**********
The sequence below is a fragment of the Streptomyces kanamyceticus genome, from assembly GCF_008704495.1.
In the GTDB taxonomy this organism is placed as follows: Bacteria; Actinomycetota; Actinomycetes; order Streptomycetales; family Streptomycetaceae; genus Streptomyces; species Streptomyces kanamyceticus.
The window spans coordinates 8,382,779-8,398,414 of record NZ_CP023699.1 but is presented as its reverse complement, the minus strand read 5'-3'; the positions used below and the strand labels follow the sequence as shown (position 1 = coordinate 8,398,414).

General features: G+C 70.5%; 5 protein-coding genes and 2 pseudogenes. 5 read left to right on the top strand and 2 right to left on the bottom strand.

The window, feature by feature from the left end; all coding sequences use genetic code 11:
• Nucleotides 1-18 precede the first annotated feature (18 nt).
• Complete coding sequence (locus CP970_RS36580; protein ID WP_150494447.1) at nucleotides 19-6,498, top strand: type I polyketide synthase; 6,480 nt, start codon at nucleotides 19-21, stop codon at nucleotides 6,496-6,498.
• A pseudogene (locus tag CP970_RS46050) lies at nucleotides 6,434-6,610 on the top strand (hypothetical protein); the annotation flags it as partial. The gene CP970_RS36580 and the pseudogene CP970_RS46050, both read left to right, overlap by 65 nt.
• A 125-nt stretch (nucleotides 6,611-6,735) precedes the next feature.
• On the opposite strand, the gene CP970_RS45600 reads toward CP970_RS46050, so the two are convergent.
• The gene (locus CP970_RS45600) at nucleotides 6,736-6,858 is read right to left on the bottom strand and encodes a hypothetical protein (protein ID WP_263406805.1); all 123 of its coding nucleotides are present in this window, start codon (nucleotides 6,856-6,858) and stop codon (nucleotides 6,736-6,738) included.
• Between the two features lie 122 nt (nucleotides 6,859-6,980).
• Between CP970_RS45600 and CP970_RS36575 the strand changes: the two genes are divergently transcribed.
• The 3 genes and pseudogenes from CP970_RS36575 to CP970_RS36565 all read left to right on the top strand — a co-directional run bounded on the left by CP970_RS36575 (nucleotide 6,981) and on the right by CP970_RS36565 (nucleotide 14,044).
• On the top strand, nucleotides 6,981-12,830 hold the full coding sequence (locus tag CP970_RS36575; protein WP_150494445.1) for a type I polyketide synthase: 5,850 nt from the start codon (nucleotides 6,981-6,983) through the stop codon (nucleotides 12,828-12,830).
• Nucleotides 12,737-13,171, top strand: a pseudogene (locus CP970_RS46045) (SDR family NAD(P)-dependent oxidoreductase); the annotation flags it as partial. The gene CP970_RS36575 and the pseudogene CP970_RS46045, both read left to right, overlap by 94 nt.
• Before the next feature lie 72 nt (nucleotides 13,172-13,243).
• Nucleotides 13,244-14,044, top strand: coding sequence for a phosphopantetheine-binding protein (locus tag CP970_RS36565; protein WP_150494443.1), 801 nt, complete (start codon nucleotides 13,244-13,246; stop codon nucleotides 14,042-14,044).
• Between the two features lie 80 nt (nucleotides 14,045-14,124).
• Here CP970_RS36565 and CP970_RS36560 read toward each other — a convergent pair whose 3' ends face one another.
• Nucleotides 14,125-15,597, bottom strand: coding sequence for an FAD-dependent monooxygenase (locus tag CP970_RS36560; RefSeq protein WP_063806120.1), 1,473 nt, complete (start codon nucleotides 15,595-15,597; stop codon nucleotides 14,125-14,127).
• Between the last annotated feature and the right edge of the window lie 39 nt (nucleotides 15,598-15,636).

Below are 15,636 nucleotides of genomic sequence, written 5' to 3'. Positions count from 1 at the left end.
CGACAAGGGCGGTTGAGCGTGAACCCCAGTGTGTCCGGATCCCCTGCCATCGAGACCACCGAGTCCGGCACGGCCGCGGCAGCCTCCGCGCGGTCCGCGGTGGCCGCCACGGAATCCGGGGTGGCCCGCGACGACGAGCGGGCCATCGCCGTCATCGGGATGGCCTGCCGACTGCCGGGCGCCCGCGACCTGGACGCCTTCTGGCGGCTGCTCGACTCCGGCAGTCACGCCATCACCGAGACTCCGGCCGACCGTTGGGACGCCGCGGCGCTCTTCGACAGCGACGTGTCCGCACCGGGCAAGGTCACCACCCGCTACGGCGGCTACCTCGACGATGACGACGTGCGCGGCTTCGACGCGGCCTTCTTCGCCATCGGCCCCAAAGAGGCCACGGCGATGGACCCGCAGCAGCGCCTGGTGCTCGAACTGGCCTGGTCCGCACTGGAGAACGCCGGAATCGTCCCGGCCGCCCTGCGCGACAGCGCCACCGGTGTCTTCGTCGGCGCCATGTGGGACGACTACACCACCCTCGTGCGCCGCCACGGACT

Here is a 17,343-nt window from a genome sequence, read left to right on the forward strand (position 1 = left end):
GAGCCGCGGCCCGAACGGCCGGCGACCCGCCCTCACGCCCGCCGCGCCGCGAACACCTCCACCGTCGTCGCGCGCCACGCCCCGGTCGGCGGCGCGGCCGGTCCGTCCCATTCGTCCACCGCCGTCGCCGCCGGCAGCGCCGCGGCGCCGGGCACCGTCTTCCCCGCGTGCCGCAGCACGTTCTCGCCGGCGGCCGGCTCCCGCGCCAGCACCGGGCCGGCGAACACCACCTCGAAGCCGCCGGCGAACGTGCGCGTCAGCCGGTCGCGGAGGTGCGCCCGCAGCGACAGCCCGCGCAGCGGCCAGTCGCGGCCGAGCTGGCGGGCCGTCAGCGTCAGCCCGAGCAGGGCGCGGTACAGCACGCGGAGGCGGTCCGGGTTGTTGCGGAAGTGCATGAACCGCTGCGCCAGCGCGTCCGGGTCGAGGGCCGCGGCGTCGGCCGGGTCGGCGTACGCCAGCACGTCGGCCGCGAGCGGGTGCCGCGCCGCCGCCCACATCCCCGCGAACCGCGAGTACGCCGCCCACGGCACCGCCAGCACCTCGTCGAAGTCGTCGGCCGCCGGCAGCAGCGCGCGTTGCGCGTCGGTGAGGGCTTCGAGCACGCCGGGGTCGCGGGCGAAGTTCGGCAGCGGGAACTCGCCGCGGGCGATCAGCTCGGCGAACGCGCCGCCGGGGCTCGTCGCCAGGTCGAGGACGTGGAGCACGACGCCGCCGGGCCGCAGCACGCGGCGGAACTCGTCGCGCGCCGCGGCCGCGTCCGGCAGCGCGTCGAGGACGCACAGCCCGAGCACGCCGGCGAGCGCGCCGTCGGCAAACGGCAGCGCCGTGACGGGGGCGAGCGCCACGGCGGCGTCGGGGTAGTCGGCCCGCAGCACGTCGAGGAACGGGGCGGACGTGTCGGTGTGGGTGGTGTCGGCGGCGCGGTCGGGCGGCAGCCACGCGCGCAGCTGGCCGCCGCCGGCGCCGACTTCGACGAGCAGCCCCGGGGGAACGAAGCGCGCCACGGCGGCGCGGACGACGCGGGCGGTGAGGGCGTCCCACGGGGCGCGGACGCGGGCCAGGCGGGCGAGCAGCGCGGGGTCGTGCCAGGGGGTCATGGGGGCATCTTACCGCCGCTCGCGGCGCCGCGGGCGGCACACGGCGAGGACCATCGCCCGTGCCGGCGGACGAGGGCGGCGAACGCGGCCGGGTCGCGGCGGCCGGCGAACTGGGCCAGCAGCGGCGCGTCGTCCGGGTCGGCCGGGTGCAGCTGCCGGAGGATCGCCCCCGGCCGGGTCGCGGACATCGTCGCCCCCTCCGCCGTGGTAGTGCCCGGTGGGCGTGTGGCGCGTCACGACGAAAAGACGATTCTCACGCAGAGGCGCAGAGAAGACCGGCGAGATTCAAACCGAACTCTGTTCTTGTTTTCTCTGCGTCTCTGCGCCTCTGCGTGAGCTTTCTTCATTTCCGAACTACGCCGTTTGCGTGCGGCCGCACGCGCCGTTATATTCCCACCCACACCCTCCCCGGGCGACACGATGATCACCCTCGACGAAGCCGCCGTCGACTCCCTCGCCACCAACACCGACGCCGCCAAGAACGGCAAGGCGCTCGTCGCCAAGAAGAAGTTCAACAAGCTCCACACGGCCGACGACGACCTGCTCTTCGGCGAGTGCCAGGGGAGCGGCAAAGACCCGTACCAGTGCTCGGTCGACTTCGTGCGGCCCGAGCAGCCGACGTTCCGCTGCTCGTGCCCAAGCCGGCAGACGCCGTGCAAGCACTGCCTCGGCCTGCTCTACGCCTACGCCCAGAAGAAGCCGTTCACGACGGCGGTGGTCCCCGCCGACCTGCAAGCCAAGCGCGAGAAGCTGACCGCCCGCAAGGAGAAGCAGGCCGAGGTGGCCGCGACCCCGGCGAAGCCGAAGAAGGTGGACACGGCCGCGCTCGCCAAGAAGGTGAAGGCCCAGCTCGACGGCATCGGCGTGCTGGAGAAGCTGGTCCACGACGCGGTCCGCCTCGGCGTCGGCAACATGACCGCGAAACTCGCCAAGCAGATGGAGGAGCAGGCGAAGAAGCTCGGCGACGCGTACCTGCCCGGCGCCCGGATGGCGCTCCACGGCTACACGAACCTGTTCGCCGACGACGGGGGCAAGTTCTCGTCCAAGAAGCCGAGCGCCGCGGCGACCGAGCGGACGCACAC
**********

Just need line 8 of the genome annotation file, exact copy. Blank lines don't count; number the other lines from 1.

• A pseudogene (locus tag CP970_RS46050) lies at nucleotides 6,434-6,610 on the top strand (hypothetical protein); the annotation flags it as partial. The gene CP970_RS36580 and the pseudogene CP970_RS46050, both read left to right, overlap by 65 nt.